Monday, June 22, 2015

Monday, 22th of June

Hi everybody !

Today in the class of Social Sciences, Paqui has showed us a documentary broadcasted by "La 2" in 2000 called: "Mauthausen, el deber de recordar". As we were only 5 in class (Minerva, Clara, Marta, María and me) we have taken the class of Social Sciences and the next period to finish the documentary. But María had to leave at the middle of the documentary, so she said that she was going to watch it at her home.

 "Mauthausen, el deber de recordar" is a historical documentary that shows us the experience of some republican Spaniards who were in Mauthausen until their liberation by the US army on the 5th of May of 1945. The documentary collects the testimony of  eight Mauthausen's survivors: Joan de Diego, Francisco Batiste, Ramón Milá, Francisco Comellas...

                                                             The Mauthausen camp

The documentary starts telling us that when the Civil War in Spain finished, the republicans were obliged to go into exile. So most of these republicans went to France and when WW2 started they joined the French army. But when Hitler took the control of a part of France in 1940, he ordered to arrest the soldiers, including the republican Spaniards. Then, he asked Franco what he should do with theSspaniards and as Franco said to him that these republicans were no considered to be Spaniads, Hitlet decided to send them to the Mauthausen-Gusen concentration camp.

         Meeting of Franco and Hitler                                      


           Exile of the republicans

There, they were obliged to wear a stripped uniform with a number (as a way of identification) and a distinctive. To knew that these prisioners were Spaniards, they wore this symbol on their uniforms:

              Uniform of Mauthausen                                  Distinctive of the republican Saniards



They were forced to wake up at a very early hour to work on the quarries to break the rocks (then they had to carry them through a very long stair), they didn't eat much and they were constantly suffering the humiliations, tortures... of the SS soldiers. Facing that situation many people comitted suicide by touching the wire fence (it was electrified all the day) and then, their bodies were brought to the crematorium to burn them and finally, the soldiers threw the ashes of the deceased even to the ground.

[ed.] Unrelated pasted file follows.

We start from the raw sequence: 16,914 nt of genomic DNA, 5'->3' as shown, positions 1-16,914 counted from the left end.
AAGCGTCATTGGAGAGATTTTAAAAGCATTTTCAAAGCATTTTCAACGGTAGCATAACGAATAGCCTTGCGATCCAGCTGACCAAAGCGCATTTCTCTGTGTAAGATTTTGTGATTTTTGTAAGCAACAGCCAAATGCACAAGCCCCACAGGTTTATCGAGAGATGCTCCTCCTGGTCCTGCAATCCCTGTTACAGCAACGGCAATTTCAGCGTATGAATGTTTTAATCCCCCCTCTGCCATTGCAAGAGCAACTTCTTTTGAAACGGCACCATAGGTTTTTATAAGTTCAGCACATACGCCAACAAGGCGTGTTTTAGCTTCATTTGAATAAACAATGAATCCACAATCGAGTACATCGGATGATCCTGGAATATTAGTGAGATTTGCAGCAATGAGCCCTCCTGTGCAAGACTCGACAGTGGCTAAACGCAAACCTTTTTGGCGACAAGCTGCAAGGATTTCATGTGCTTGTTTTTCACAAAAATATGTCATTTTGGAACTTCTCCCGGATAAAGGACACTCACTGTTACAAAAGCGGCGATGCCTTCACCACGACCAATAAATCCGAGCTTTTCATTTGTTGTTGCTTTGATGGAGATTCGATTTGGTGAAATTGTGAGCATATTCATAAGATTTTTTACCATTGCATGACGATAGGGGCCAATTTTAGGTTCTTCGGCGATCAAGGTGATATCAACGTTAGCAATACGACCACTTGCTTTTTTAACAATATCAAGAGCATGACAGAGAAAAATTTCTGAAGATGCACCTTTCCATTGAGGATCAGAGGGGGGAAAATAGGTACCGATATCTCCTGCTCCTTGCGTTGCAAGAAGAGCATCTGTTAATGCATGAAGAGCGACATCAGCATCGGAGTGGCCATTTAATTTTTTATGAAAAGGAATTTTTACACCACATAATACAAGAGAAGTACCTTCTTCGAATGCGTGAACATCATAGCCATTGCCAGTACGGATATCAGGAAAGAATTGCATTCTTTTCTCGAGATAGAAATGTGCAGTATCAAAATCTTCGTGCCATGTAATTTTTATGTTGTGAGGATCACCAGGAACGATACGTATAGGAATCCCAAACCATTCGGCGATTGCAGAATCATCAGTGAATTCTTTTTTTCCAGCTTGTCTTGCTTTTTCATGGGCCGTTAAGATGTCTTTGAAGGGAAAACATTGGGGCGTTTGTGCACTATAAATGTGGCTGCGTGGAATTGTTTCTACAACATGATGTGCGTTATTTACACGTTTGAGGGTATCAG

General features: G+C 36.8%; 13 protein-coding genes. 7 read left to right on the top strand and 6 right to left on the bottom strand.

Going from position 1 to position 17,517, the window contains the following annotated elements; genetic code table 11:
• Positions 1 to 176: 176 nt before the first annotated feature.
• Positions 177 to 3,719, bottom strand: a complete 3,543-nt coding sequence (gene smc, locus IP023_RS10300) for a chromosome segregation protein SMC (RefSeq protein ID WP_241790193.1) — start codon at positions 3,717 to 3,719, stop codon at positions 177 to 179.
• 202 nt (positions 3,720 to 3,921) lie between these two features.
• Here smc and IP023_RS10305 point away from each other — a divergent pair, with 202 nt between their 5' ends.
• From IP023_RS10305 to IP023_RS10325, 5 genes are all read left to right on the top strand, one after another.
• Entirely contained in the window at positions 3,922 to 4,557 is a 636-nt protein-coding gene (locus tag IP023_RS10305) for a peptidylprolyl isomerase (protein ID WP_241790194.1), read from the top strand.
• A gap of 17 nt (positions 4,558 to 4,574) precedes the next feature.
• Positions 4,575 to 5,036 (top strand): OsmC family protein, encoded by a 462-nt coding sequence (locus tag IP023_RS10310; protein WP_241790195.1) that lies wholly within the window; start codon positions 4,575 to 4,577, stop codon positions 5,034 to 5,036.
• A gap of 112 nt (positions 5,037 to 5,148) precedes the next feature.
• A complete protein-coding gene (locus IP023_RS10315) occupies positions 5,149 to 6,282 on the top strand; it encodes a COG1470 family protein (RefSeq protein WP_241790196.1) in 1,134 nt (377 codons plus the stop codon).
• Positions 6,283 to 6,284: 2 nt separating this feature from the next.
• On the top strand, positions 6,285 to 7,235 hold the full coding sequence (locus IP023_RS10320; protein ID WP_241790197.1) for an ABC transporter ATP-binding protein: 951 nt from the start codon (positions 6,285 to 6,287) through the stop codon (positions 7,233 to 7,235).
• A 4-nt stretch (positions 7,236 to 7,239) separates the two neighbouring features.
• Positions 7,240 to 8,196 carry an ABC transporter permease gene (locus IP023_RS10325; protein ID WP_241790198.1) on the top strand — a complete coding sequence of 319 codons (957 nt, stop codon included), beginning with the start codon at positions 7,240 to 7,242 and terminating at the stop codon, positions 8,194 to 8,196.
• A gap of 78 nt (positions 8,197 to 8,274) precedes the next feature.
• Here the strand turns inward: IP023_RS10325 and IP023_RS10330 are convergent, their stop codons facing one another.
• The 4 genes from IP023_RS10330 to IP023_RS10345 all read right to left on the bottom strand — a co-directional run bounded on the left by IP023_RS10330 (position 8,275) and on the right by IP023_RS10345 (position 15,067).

A way of commiting suicide

But even in this situation there were brave Spanish people who, for example, kept the photos they took and they waited fot the oportunity to bring the photos outside to show to the world the reality of the Mauthausen camp. The mother of Leopoldine Drexler helped a lot in this fact (she hid the photos behind a wall)

Finally, the long yearned liberation took place, on the 5th of May of the year 1945 the US army took the control of the concentration camp (this year was also marked by the suicide of Hitler). Even if the Spanish prisioners were released they couldn't come back to Spain, so the survivors are living in a foreign country.

For me, the worst part has been the scene in which the soldiers are moving the bodies with a machine. Another strong scene has been the one in which the camera has focused on the dead and ill-fed bodies. I don't understand how humans can do things like that, I'll never understand. Paqui is totally right, humans don't learn from their own mistakes and that's very sad because the same mistakes are been repeated now. For example with the radical Islamism, it's a different way of doing the same thing. The executioners should suffer the same as they have made suffer the victims. I know this doesn't solve anything and that revenge is a bad feeling but I think that these executioners should suffer this only for a period short of time, I think many of them would reflect on it.The documentary has been very sad and even Paqui has cried a little, I like it but it makes me think how cruel the world is.

Have a happy summer !


1 comment:

Paqui Pérez Fons said...

Hello Carla,

Sorry for the delay, but I wanted to make some comments to what you wrote. I probably generalize when I say that we don't learn from history. I think many people don't learn, but many others do, because if not, how could we explain the evolution in the respect for the human rights, the abolition of the death penalty in many countries or the advances in reducing poverty? I think we must continue to learn from the past, so that we can change all the bad things that still persist and improve the lives of the most in the future. I also think that we shouldn't repeat the mistakes of the past. We should try to do it better. We should, for example, fight against hate and prejudices with coexistence and dialogue, not with violence, which produces more violence. I think this is one of the most important lessons the documentary teaches: the survivors didn't speak about revenge, but about JUSTICE and this word means being fair, not only with those who survived, but also with the future generations. How can we build a world based on revenge, violence, disrespect... and expect it to be a good place to live? I can seem Utopian or overoptimistic, but I think this is the only solution for our planet.

I've enjoyed a lot having you in class this year. I hope we'll meet again in the future. Have a nice summer!